Measuring Gender Equality
Gender equality matters for its intrinsic and instrumental value. Gender equality matters intrinsically because the ability to live a life of one’s choosing is a basic human right and should be available to anyone, regardless of one’s sex or gender. Gender equality also matters because it contributes to economic efficiency and the achievement of other desirable development outcomes.
Gender equality can contribute to economic development in three ways. First, it can remove barriers that prevent women from accessing edu- cation, economic opportunities, and productive inputs that generate eco- nomic gains. Second, women’s gains promote other desired development outcomes, such as increased economic productivity, as well as child nutri- tion, health, and education, which improve the welfare of future generations. Third, greater equality of female participation in community and political organizations leads to more inclusive and representative institutions, which contributes to development.
As awareness of the importance of gender equality grows among researchers, development practitioners, and policy makers, so does the demand to better understand the patterns of progress and the nature and sources of persistent gaps. This information is fundamental to ensure that the limited resources are channeled to areas where progress has been harder to achieve and to priority areas of interventions. The increased availability of disaggregated statistics for men and women on many key development indicators is at the same time a reflection of, and fuel for, the growing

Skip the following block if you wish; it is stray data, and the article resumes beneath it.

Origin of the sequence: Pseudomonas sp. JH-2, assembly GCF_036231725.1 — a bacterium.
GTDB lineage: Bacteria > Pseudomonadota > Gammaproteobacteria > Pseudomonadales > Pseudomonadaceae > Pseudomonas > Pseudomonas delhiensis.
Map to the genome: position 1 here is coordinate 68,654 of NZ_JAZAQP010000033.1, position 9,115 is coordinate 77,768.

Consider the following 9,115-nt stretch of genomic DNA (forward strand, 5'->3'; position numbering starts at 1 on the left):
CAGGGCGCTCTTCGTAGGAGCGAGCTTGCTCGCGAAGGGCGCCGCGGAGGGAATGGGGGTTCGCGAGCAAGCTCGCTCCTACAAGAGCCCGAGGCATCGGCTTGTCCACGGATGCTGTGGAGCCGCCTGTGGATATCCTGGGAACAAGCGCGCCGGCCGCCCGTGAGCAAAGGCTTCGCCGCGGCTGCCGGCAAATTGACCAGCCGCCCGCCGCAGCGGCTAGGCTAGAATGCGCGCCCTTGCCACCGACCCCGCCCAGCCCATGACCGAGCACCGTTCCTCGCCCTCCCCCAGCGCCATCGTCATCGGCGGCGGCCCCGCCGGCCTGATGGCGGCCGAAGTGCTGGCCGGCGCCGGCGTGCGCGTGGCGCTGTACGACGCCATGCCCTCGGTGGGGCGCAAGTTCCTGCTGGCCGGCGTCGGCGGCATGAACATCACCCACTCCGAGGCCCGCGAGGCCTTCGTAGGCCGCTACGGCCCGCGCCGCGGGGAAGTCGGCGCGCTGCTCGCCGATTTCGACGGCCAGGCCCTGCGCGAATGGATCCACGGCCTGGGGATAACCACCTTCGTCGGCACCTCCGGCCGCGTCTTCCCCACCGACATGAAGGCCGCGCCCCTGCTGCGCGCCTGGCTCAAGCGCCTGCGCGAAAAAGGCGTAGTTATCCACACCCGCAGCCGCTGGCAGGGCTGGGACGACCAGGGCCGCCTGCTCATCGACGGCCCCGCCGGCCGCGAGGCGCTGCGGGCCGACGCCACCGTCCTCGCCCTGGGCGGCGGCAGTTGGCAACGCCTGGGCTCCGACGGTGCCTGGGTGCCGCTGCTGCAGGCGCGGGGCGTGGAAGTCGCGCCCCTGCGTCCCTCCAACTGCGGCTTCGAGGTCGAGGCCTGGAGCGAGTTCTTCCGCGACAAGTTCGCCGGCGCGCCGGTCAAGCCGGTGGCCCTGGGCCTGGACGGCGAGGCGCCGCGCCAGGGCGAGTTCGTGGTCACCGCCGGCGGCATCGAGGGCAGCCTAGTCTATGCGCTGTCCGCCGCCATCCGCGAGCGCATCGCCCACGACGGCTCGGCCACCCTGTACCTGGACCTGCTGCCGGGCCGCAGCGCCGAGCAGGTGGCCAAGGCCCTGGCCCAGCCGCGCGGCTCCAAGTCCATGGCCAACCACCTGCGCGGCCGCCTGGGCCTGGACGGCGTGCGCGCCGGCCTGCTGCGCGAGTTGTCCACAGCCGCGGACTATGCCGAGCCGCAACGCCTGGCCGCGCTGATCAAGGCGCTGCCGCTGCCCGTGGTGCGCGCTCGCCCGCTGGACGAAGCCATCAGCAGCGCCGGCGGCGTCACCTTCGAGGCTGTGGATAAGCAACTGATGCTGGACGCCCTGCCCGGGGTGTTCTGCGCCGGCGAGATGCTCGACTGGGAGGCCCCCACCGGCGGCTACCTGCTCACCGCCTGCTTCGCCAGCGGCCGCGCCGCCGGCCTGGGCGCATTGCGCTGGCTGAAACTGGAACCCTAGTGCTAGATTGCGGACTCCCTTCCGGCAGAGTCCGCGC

interest in evidence-based, gender-sensitive policy making. However, access to data in itself is not enough to ensure better understanding of the magni- tude, dynamics, and drivers of gender inequality, especially in the context of limited capacity, and even more limited resources. There is also a clear need for standard approaches, common methodologies, and analytical tools that facilitate the use of these data for systematic and comprehensive diagnostic work.
ADePT Gender is just such a tool. Building on the framework proposed by the World Development Report (WDR) 2012: Gender Equality and Development, ADePT Gender is designed to guide the broad and diverse gender and development community through the complexity of the diagnostics of gender inequality and its dynamics. The intuitive software consists of two parts. The first part uses simple statistics and tabulations to profile the extent and dynamics of gender inequalities across three dimensions— namely endowments, economic opportunities, and agency. The second part focuses on gender gaps in economic opportunities by analyzing gender disadvantages in the labor market and, in particular, wage inequality. Its focus is on being user-friendly and comprehensive, although not exhaustive.
This manual provides a guide to working with ADePT Gender with a particular emphasis on helping the wide community of users to interpret the large volume of statistical information generated by the software. Contrary to other ADePT modules, it does not detail the mechanisms behind gender differences in outcomes, as these are extensively covered in the WDR 2012 and in its companion reports.